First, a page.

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UBC Theses and Dissertations

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UBC Theses and Dissertations

Sensor fusion for predictive control of human-prosthesis-environment dynamics in assistive walking Zhang, Kuangen

Abstract

Powered prostheses are effective for helping amputees walk on level ground, but these devices are inconvenient to use in complex environments. To address the above issue, the present thesis develops a sensor fusion system in a complete human-prosthesis-environment loop to recognize the environmental context, predict the motion intent of different subjects, and control the motion of the prosthesis. There are challenges for realizing this objective: 1. Complex information in the prosthesis-environment loop. 2. User-dependent and subjective information in the human-prosthesis loop. 3. Noisy decisions. 4. Disconnected neural system of the user. 5. Infeasibility of continuous control. 6. No accommodation of navigation in rough terrains. To resolve the mentioned problems, the present thesis develops several methods. First, the present thesis designs a vision-motion sensor fusion system and a side-view convolutional neural network, to recognize the environmental context. To resolve the user-dependent issue, the present thesis proposes an unsupervised cross-subject adaptation method to recognize the locomotion intent for target subjects at 95% accuracy even if the associated data are not labeled. Then the thesis fuses the sequential decisions based on a hidden Markov model to smooth the decisions. Next, the thesis fuses the sensing and control system of the prosthesis to control the powered prosthesis predictively. To improve the authority of the prosthesis user, the present thesis studies two more challenging areas: 1) Transformation from discrete-state control to continuous-phase control. The present thesis estimates the gait phase of human locomotion in complex terrains with 80% lower error than traditional methods; 2) Transformation from structured terrains to rough terrains. The thesis fuses sequential 3D gaze and the environmental context to predict the foot placements of the wearer in rough terrains. The developed methodology is implemented in a physical prototype, and the performance is validated using both computer simulation and experimentation. The developed system and algorithms can recognize the environmental context and predict the motion intent of different amputee users accurately (at an accuracy = 97%) and efficiently (computing time < 30 ms), which can predictively control the prosthesis to assist the wearer to walk in complex environments more conveniently and smoothly.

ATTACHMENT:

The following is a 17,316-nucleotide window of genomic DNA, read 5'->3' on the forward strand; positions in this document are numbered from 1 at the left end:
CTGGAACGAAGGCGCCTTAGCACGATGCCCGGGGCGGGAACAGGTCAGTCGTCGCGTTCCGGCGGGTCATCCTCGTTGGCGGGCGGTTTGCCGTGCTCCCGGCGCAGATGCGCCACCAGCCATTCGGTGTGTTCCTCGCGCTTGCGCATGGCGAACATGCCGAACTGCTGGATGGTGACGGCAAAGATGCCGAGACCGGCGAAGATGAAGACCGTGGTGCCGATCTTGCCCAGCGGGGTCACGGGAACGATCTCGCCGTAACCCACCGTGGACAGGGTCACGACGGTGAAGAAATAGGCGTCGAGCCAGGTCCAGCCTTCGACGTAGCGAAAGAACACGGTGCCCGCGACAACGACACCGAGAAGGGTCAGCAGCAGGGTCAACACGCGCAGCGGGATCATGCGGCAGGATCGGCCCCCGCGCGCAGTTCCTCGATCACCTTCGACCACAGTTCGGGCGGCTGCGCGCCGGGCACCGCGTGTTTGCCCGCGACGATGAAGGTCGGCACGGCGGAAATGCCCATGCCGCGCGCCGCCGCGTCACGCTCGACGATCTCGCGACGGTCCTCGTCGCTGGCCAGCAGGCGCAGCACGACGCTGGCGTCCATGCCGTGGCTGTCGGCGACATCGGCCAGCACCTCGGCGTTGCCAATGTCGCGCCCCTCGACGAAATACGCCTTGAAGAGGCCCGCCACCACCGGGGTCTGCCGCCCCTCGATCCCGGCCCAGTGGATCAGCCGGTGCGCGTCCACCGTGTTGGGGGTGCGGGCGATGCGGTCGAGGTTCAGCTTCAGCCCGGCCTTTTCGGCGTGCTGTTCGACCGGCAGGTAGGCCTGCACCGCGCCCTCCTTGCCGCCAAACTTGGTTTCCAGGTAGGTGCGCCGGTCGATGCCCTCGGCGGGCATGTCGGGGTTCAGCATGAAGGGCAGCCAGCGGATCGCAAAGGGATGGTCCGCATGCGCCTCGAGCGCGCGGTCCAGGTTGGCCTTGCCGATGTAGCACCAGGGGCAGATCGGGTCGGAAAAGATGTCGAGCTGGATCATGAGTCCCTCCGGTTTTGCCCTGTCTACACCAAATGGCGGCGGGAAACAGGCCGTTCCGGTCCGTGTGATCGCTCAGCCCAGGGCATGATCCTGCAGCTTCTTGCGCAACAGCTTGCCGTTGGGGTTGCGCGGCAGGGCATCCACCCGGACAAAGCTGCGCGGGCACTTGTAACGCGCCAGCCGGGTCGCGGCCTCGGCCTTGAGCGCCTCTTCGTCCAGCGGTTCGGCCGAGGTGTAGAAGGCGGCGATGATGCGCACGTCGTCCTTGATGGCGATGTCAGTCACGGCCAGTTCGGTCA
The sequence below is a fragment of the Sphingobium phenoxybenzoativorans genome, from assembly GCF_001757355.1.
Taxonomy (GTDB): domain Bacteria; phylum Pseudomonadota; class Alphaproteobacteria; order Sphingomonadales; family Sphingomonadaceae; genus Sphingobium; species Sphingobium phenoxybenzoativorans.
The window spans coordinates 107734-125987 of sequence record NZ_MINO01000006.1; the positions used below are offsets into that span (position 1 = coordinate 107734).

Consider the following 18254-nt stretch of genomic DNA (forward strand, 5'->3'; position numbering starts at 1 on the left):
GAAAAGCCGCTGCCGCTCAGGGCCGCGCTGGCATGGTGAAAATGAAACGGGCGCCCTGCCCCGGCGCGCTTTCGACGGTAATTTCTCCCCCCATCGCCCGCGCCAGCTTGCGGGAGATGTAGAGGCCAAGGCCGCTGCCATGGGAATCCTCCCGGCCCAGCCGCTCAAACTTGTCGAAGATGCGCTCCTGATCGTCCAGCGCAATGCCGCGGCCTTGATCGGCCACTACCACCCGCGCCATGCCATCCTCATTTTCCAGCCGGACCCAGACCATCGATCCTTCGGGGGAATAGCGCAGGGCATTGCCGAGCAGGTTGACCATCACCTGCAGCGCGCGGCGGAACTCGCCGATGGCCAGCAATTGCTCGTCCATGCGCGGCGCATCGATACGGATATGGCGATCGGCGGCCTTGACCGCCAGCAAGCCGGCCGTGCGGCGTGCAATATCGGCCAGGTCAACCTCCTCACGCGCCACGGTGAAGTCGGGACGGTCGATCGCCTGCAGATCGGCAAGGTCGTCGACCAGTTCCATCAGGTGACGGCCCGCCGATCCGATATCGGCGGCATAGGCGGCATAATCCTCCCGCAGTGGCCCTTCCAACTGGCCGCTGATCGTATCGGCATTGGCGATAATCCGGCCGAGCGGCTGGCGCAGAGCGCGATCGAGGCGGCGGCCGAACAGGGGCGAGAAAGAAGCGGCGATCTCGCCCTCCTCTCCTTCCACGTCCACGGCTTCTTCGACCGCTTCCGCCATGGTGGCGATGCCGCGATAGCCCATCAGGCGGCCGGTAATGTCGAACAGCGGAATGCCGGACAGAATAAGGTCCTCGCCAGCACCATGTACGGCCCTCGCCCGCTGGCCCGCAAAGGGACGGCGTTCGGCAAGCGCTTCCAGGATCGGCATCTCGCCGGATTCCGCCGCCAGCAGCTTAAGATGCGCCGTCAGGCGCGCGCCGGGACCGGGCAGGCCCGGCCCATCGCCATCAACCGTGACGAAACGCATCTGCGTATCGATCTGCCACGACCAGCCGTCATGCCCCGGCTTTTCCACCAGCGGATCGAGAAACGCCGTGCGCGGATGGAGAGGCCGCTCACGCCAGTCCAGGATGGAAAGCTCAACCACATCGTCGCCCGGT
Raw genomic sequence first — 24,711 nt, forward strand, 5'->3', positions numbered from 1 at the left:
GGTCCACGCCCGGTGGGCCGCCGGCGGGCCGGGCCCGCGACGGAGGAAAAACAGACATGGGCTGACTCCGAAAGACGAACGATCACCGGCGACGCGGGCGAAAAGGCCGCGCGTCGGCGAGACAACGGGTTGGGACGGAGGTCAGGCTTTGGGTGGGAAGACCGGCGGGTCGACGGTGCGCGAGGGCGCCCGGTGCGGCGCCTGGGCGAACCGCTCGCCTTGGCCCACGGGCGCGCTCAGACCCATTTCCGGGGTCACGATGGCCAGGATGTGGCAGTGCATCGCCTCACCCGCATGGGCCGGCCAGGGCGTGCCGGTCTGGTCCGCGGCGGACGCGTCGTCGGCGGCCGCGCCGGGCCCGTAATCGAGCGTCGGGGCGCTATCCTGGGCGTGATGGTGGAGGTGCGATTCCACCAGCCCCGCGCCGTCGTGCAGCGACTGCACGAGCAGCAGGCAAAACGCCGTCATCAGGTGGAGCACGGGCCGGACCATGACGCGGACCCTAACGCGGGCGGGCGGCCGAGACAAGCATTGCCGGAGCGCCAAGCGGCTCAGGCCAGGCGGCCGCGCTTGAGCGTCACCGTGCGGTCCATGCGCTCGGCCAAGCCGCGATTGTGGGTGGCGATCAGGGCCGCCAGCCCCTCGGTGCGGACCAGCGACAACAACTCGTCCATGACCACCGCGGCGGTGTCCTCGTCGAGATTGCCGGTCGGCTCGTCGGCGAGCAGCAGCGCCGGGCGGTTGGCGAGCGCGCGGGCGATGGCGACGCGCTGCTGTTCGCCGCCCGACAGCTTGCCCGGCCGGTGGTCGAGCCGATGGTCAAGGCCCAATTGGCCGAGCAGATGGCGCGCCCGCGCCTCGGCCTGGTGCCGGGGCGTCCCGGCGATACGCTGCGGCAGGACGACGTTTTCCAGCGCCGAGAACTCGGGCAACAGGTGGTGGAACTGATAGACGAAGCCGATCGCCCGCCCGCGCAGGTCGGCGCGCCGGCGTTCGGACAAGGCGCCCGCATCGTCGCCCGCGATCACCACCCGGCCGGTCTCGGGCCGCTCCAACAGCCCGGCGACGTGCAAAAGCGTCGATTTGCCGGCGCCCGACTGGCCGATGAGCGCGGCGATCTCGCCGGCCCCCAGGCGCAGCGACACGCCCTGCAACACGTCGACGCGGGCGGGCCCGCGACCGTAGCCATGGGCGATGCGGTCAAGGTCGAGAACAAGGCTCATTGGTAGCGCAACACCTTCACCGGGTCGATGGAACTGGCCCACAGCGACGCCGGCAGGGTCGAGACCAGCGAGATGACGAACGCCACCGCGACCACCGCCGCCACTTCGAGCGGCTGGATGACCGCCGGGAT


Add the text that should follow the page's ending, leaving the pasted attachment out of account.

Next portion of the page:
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Attribution-NonCommercial-NoDerivatives 4.0 International